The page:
Posted on August 18, 2015
When I worked in advertising a “Chinese wall” existed between the advertising and editorial sides of the media business, meaning that just because your client placed an ad didn’t mean said client could expect positive editorial coverage (an article or mention in the magazine, TV show, website, etc.). Those days are long gone; today it’s all pay-to-play. In fact, with the advent of “advertorial” and “contextual advertising,” there is no line between advertising and editorial—it’s all mushed together, sponsored by brands and created by agencies.
When the brand itself is controlling the message, whether in advertising or in ostensibly “independent” articles in magazines and TV interviews, the information presented is biased. I can’t remember reading a critical review of a beauty product in a magazine. And how could it happen, when the same magazines doing the reviews depend on ad revenue from the brands being reviewed? It’s the dirty little secret of the contemporary media landscape, brought about as a result of the disintermediation of traditional print and broadcast revenue models by cable and the internet.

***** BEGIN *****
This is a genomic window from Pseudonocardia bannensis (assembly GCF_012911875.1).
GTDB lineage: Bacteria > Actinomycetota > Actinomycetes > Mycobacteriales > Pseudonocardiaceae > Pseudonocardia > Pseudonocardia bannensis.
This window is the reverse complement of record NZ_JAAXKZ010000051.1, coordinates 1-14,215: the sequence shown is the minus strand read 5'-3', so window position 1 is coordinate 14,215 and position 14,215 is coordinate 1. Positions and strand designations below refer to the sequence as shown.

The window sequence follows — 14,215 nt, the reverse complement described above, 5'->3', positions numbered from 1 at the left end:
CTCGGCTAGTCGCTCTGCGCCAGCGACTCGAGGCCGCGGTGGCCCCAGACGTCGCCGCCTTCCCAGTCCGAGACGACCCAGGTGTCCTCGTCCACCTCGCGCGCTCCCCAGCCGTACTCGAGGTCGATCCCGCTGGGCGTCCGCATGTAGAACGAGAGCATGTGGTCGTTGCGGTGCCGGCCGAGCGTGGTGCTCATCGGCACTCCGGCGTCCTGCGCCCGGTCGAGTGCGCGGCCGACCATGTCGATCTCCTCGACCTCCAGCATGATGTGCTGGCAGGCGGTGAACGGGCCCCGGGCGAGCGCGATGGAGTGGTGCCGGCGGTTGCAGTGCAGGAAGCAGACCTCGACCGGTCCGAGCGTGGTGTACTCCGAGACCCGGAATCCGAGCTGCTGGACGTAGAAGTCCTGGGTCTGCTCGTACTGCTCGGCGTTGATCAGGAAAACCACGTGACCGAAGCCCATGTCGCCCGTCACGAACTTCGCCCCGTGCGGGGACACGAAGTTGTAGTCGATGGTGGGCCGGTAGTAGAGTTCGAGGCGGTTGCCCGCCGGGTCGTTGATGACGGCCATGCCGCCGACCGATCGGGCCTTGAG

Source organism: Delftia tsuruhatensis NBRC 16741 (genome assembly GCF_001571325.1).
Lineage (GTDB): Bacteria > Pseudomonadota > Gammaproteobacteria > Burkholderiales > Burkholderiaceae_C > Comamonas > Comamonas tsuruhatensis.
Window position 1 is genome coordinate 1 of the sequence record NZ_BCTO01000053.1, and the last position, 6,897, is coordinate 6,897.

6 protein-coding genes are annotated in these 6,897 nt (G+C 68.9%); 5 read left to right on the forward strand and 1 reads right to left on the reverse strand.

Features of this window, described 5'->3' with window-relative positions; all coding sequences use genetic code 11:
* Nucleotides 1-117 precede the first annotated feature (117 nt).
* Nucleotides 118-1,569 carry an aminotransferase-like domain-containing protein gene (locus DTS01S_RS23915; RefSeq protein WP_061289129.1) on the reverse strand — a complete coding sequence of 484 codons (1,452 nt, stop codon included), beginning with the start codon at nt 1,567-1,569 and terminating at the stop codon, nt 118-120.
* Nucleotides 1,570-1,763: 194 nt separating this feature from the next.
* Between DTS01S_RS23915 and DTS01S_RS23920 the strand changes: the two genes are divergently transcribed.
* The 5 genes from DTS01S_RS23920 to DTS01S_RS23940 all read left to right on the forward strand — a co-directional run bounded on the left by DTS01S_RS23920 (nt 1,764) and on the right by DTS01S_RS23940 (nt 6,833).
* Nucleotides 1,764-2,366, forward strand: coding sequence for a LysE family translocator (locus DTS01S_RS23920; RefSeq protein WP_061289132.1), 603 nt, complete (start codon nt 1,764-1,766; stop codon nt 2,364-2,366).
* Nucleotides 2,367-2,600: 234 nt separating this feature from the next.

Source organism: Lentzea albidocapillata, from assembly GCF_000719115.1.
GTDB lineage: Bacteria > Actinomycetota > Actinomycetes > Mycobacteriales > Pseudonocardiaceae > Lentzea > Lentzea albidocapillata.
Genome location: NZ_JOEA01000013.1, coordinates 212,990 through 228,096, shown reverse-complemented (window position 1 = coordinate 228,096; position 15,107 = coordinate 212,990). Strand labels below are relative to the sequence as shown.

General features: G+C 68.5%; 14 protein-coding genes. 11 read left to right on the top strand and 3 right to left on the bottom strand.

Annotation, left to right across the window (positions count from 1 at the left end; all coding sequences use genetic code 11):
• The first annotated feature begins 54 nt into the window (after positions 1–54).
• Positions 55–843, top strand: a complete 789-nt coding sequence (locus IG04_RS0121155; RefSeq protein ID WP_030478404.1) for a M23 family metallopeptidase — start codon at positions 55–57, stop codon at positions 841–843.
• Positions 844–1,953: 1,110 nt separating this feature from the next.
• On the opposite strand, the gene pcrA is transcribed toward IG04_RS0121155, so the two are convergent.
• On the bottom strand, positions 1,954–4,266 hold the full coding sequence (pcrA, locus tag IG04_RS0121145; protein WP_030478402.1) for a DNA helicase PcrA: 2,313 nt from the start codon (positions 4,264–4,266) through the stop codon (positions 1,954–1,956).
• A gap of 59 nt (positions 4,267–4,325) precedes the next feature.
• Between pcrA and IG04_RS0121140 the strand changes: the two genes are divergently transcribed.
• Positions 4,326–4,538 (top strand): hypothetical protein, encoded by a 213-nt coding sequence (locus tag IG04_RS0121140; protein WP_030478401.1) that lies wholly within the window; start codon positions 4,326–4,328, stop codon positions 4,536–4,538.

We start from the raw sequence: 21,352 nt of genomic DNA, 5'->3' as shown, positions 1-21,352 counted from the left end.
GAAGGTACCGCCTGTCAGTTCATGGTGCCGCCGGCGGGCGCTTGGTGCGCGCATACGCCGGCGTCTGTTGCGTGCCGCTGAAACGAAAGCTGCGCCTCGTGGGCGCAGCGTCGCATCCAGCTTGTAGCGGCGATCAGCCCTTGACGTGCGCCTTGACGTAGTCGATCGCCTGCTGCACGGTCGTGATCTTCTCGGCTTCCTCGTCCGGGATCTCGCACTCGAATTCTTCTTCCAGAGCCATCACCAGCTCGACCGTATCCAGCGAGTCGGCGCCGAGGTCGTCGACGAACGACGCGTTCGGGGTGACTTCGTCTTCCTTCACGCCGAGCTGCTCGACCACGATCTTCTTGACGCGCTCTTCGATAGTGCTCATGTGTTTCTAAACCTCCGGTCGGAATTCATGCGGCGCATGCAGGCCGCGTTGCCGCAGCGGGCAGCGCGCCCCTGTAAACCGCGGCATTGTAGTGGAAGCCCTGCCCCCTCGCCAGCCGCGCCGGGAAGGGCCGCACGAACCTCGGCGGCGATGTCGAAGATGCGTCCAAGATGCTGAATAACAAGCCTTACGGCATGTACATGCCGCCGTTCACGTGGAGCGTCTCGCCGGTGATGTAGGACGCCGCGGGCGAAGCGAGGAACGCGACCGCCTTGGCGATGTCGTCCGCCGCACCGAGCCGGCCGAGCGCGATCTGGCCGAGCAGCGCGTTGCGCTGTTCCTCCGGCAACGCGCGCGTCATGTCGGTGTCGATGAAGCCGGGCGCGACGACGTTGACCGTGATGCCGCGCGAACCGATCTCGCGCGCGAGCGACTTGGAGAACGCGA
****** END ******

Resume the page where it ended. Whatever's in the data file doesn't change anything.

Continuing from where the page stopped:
Beauty magazines, sponsored bloggers and talk shows are great venues to promote a product. They’re also expensive; the going rate to get on “Ellen” is six figures. If consumers weren’t influenced by these media, brands wouldn’t pay for them. Advertising works! But it's all smoke and mirrors; I was one of the men behind the curtain.
It’s strange to think how much I used to fantasize about getting huge when we launched the company during the go-go years of the first dot com boom. And we could be lots bigger if we had ever advertised. But we wouldn’t be any better. And to fund the money for ads (or “advertorial” or whatever it’s called now when a brand so often controls the media message) we’d have to shave costs in other areas like product ingredients. People who want to acquire us say that the initial investment would yield loads of new customers who wouldn’t notice the difference and we (and they) would end up making more money in the end. They definitely have a point. Except that we love the customers we already have. And if we got that big I couldn't take Waldo for a long walk every day.